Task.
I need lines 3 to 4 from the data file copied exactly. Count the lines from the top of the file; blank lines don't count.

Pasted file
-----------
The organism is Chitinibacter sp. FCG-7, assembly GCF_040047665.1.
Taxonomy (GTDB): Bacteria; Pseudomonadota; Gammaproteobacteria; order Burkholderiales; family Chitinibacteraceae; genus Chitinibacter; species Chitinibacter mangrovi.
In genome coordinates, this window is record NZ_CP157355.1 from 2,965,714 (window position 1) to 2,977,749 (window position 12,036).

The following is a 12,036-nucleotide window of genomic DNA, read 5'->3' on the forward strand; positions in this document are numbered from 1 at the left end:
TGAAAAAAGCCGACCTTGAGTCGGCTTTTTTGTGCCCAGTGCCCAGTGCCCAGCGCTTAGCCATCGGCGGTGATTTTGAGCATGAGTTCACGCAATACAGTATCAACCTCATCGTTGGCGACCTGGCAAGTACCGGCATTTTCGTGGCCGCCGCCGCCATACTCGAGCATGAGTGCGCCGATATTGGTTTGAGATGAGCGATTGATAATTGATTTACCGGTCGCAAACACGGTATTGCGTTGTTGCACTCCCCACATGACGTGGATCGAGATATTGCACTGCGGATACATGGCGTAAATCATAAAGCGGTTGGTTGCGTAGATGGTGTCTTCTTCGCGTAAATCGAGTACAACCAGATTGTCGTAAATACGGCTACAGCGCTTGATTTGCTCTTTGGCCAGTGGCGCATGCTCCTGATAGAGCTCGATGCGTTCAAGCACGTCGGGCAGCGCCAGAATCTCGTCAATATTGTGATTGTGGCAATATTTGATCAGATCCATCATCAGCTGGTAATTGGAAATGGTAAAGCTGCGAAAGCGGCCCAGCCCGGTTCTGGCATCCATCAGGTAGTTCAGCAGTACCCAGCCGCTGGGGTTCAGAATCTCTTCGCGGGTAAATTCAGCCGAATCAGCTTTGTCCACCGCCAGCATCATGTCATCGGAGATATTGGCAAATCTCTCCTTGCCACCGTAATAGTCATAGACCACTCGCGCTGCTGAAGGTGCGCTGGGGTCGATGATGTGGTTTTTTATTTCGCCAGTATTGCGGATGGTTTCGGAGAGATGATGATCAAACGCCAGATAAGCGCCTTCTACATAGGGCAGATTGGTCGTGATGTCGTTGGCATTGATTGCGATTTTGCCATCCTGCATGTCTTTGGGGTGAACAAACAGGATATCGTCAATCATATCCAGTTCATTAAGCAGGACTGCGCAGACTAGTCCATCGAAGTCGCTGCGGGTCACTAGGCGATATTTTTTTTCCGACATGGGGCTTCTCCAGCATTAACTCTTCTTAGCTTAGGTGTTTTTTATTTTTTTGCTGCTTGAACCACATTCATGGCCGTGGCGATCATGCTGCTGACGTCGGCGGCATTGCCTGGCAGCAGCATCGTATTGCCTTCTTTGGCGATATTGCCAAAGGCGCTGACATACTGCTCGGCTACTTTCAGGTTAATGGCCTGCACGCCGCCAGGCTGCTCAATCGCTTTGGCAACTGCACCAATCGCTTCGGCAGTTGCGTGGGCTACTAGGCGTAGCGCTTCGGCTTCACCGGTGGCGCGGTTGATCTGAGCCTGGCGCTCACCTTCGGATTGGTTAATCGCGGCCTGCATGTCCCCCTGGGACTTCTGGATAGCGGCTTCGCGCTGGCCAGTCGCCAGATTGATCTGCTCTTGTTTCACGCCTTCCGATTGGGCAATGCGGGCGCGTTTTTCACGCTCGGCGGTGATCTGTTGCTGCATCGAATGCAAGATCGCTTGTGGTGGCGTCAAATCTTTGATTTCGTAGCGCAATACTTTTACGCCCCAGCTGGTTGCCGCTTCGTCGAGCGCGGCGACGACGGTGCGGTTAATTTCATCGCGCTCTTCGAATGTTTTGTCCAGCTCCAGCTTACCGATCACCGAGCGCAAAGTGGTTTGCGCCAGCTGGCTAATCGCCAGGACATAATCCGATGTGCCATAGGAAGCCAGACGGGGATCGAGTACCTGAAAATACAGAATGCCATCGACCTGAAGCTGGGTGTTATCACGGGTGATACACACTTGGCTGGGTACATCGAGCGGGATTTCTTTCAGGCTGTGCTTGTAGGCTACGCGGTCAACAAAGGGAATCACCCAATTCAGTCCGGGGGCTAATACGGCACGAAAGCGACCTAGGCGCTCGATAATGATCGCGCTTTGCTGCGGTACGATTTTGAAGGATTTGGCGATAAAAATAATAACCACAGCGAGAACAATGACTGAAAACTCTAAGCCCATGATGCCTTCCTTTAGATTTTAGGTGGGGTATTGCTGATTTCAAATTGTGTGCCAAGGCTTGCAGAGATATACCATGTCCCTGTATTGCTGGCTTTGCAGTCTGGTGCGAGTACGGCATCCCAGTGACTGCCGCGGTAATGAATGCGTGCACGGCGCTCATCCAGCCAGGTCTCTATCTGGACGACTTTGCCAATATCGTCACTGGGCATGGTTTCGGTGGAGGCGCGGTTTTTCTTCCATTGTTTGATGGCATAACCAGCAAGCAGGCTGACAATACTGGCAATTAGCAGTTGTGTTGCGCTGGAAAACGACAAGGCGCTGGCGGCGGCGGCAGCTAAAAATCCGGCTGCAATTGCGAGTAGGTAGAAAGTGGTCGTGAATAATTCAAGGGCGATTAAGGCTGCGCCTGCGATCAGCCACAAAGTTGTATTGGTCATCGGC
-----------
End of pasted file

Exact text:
In genome coordinates, this window is record NZ_CP157355.1 from 2,965,714 (window position 1) to 2,977,749 (window position 12,036).

The following is a 12,036-nucleotide window of genomic DNA, read 5'->3' on the forward strand; positions in this document are numbered from 1 at the left end: